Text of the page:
Thinking About Wildlife Corridors in a Garden

When we think of wildlife corridors, we are most accustomed to thinking of them on a landscape scale. That is, they cover large travel routes or pass through entire cities and urban areas. But it can also be helpful to think about wildlife corridors on a much smaller scale, in our own individual gardens.

What is a wildlife corridor?

A wildlife corridor is an area of ​​habitat that allows wildlife to move from point A to point B, transcending man-made barriers to natural ecosystems. These are important conduits that connect important habitats and allow animals to move safely between them.

why they matter

Due to human development and encroachment, natural habitats are becoming increasingly fragmented and animals are no longer able to move naturally. leads to

Creating or restoring small patches of habitat is not enough to stem large-scale biodiversity loss. We need to think holistically and ensure that steps are taken to connect critical habitats both at scale and at scale.

We need to ensure that sprawling human development and ever-growing urban and infrastructure networks do not continue to have such negative effects on other creatures with whom we share our space.

Narrow hallways are not enough. Existing habitats must be protected and lost habitats restored on a wider scale. But in the short term, we need to do everything we can to make it easier not only for the wildlife that lives in our communities, but also for the wildlife that passes through them.

What gardeners can do

Much of the connectivity, conservation and restoration work obviously has to be done at scale, but it is our own individual efforts to create and maintain the corridors that allow the free and safe movement of wildlife. There are so many amazing things you can do in your garden. around us.

It may go without saying, but we should do all we can to promote a wide range of biodiversity in our gardens. You should create a variety of habitats, welcome and provide for wildlife in any way you can, and always garden organically.

Beyond this, steps need to be taken to ensure that our gardens function within the wider environment and do not interfere with wildlife travel.

Gardening in a broader context

When thinking about a wildlife corridor in your garden, the most important thing to remember is this is to look beyond the boundaries of your property and consider how it connects with the surrounding garden. area.

Ask yourself where wildlife in your area usually comes from and where they go after passing through your space. Are there roadsides or hedges to reach the property, or is it surrounded by other gardens and homes?

In permaculture design, we often talk about sectors (flows from outside space acting on a system). The most important of these are sunlight, wind, and water. But other areas must also be considered, such as noise and air pollution, and human and wildlife migration patterns.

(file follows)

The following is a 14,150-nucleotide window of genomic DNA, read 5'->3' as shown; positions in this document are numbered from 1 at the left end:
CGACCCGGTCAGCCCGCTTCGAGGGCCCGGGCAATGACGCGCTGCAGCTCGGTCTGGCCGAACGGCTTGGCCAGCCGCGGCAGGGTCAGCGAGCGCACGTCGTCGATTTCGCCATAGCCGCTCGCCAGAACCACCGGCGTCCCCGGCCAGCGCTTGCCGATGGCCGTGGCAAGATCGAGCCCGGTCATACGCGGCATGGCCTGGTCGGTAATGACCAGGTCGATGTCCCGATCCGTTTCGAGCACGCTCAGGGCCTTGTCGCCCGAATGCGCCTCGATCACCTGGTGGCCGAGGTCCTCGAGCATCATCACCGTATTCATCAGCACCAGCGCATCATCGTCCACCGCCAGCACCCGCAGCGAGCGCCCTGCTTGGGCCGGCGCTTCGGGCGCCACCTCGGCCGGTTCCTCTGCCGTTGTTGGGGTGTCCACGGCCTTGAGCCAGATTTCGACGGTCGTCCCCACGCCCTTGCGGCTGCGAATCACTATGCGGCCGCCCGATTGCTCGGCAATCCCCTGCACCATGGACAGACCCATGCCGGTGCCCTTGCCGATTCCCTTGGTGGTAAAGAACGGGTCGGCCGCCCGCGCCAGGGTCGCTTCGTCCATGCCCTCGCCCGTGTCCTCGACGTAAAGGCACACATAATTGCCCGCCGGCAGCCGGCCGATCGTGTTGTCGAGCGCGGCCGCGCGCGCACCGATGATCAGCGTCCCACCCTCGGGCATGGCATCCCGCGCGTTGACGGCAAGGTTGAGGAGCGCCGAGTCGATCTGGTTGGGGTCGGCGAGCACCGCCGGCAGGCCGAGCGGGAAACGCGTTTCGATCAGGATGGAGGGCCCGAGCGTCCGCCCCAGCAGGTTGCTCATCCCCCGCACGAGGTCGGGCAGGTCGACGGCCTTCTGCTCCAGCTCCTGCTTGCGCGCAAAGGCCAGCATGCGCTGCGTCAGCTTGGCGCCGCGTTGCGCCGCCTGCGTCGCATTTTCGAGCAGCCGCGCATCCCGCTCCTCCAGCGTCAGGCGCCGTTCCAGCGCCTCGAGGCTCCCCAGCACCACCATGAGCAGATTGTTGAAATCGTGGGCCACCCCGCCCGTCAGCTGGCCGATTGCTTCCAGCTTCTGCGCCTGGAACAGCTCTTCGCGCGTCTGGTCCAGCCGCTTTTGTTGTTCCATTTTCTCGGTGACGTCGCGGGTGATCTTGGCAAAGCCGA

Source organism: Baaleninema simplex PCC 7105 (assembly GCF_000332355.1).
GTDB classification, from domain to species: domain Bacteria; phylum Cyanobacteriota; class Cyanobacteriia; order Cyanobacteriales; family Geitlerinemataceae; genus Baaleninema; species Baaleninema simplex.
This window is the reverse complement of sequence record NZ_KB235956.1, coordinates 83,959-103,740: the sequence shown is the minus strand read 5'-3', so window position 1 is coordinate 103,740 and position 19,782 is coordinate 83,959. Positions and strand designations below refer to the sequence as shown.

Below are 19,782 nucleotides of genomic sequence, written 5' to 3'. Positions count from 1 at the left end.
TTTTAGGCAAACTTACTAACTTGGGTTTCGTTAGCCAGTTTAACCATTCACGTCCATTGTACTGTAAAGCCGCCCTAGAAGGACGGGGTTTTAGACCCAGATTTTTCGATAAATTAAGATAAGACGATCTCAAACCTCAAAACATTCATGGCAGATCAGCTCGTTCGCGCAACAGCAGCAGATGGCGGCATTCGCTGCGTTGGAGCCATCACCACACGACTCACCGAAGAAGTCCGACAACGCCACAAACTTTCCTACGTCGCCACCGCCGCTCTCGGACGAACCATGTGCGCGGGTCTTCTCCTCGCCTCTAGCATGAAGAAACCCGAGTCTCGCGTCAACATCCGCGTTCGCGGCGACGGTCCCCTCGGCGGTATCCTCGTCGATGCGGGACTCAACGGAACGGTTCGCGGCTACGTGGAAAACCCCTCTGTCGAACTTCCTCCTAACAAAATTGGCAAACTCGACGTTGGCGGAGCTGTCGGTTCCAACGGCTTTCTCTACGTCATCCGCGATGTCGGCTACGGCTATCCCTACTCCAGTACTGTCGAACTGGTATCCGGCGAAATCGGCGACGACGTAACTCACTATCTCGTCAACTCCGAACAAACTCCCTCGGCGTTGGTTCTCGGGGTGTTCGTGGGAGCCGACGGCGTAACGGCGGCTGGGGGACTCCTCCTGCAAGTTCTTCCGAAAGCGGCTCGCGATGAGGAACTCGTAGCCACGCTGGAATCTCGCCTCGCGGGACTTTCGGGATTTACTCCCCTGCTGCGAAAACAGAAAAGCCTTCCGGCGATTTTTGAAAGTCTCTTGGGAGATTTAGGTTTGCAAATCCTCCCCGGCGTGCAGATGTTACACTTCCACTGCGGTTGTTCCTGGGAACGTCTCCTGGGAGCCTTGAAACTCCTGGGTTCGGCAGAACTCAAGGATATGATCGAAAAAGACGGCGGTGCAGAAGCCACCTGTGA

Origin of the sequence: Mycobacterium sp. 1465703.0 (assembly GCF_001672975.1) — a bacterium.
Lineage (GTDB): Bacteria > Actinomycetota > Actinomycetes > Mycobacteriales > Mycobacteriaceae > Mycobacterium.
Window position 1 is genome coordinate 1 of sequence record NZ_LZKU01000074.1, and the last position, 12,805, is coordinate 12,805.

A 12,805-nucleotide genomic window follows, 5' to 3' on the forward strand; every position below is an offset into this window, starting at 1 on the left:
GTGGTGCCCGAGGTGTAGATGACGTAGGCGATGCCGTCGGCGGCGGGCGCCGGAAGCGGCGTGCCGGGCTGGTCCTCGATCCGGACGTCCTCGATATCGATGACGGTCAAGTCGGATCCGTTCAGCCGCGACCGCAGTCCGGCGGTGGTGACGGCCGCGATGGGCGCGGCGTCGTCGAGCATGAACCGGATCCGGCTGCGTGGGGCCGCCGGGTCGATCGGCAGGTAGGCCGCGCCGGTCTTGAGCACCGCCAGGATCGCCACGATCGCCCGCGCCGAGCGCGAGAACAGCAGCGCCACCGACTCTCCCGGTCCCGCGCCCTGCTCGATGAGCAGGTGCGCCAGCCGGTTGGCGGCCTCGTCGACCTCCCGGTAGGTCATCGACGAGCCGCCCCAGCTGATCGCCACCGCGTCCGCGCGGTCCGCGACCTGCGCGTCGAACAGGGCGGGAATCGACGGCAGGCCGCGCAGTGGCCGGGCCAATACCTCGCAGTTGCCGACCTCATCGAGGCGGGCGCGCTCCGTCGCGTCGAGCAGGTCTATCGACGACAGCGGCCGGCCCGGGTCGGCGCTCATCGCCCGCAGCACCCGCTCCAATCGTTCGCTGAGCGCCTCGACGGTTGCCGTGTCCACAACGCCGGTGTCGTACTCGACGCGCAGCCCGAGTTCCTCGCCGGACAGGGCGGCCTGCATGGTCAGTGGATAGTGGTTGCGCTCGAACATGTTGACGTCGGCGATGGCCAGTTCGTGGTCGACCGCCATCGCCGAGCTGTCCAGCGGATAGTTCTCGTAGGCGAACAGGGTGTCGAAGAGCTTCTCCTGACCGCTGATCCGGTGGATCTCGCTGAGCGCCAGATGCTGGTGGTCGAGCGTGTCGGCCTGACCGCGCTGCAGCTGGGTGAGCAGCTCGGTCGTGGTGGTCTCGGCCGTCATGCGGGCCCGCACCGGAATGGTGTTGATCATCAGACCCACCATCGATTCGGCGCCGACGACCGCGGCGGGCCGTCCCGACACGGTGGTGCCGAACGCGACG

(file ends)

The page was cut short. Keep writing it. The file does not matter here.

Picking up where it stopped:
By considering wildlife movement from the very beginning of design, we can ensure that our gardens work well not only on their own, but within the wider system.

Find out what wildlife is present

To create the perfect layout and determine the best strategies and plants for your wildlife-friendly garden, you also need to think about what wildlife will be present and passing, and what will be around you when you are in the garden. there is.

It is important to learn more about the specific species that inhabit and visit your garden as you explore ways to allow access in and out of your garden without encountering barriers along the way.

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Create a permeable boundary

For gardeners, one of the most important things we can do is keep important species out of the garden. This means thinking carefully about how you mark and define the boundaries of your properties.

Unfortunately, many gardens are divided by walls or fences, divided or divided. These can be impenetrable to certain wildlife, blocking them as they attempt to move from their natural environment to their habitat, from one garden to the next, or between different areas within a garden.

If a wall or fence already exists, holes can be drilled near the base to allow important species (such as hedgehogs) to pass through. Even better, you can use other borders such as hedges and other plantings. These are great for wildlife and act as conduits for wildlife to enter and move into space.

Link Habitat Zone

Especially if you live in an urban area, it is important not only to protect wildlife in your garden, but also to work with your neighbors. Creating a wildlife habitat that spans several properties is often much more beneficial to passing wildlife than creating a small patch of habitat on your own property.

For example, you may have a native forest and be able to extend that habitat over a somewhat larger area by cooperating with your neighbors across hedges. Alternatively, you can create a wildflower area that leads to your neighbor’s wildflower garden on the other side of the property line.

Taking a few simple steps can make a big difference not only to the biodiversity in your own garden, but also to the wildlife that is trying to migrate in your area.

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